What is feminism? We spend a lot of time it seems these days asking this question and it was, perhaps, easier to answer in the 1970s. Feminism was the movement to help an oppressed group rise to a position in society where we were equal. Not superior. Not better. Just equal.
It's simple. My mother's generation fought hard for the rights we sometimes take for granted -- the right to choose what to do with our own bodies, the right to work outside the home for equal pay, and the right to be autonomous if we choose. There were a lot of battles along the way and the fight is far from over.
A woman like Sarah Palin who is in between generations benefits from the hard work of the 1970s-era feminists without seeming to understand them. Last night, in an interview with Bill O'Reilly, she bashed feminists yet again.
On some points, she's right:
Among some old-school feminists, there does seem to be the general sense that there is a feminist barometer and certain beliefs will take the title away. Can you be against legalized abortion and still a feminist? Pro-pornography and still a feminist? According to some, no. You cannot.
But really, these are the kinds of questions we shouldn't necessarily have to ask in this day and age. Shouldn't a woman who rose to the top on her own merit and stays there on her own be considered a feminist? In the past, we have said that feminism means helping your fellow female and even by the definition, Palin fits (sort of). She helps other women, so long as they agree with her -- think Carly Fiorina and Nikki Haley. She even fits the Merriam-Webster's definition of feminism: "The theory of political, economic, and social equality of the sexes."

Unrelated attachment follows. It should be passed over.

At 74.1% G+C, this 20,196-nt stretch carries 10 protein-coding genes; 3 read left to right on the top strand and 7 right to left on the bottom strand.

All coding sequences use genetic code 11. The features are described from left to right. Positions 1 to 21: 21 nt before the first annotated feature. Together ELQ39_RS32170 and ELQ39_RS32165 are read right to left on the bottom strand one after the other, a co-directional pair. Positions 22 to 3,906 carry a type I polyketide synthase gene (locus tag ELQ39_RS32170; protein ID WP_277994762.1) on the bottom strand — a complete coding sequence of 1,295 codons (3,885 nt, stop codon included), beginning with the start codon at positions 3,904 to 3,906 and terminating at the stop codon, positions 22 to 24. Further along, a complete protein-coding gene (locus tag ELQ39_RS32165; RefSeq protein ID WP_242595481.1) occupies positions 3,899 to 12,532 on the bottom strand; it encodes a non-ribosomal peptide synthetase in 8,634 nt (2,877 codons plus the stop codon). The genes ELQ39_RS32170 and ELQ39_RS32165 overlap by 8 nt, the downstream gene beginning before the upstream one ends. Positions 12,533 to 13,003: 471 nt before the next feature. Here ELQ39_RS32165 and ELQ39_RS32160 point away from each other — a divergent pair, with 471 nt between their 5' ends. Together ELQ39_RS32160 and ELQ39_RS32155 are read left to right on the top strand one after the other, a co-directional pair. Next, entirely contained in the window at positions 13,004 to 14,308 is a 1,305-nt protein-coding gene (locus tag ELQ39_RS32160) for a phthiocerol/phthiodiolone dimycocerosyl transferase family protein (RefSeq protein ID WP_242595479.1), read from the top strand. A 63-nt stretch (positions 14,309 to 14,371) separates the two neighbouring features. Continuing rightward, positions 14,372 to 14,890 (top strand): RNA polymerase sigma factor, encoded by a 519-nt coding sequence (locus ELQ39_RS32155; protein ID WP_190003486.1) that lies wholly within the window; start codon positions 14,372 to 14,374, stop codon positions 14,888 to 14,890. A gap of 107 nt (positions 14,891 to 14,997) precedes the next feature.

Doesn't a woman who is the economic breadwinner and huge success story demonstrate equality of the sexes?
Of course! No one would argue that Sarah Palin isn't strong. She is very strong. Fierce, in fact. "A pit bull in lipstick."
What she is not, however, is a friend to women. She talks a good game and she supports women who agree with her, but she says the traditional feminists -- the ones who paved the road she so obviously takes for granted -- have co-opted and ruined the term.
I believe it’s all about a person’s character and their work ethic and how they choose to take care of themselves and their families .... Too many feminists today have decided that women need someone to take care of them. That’s the most hypocritical (makes air quotes with her fingers) "feminist mantra" that there can be.
OK, fine. But how does she think she made it big? She made it because of those women before her who fought for equality and whom she is now dismissing as weak and hypocritical. I agree with her that "feminism" may need to be more inclusive, but so does Sarah Palin.
She can't use the power feminism gave her to climb to the top and then denigrate feminists as hypocrites while also claiming the label. It doesn't work that way. Which is it Sarah? Do you support women or do you hate them?
Do you think Sarah Palin is a feminist?
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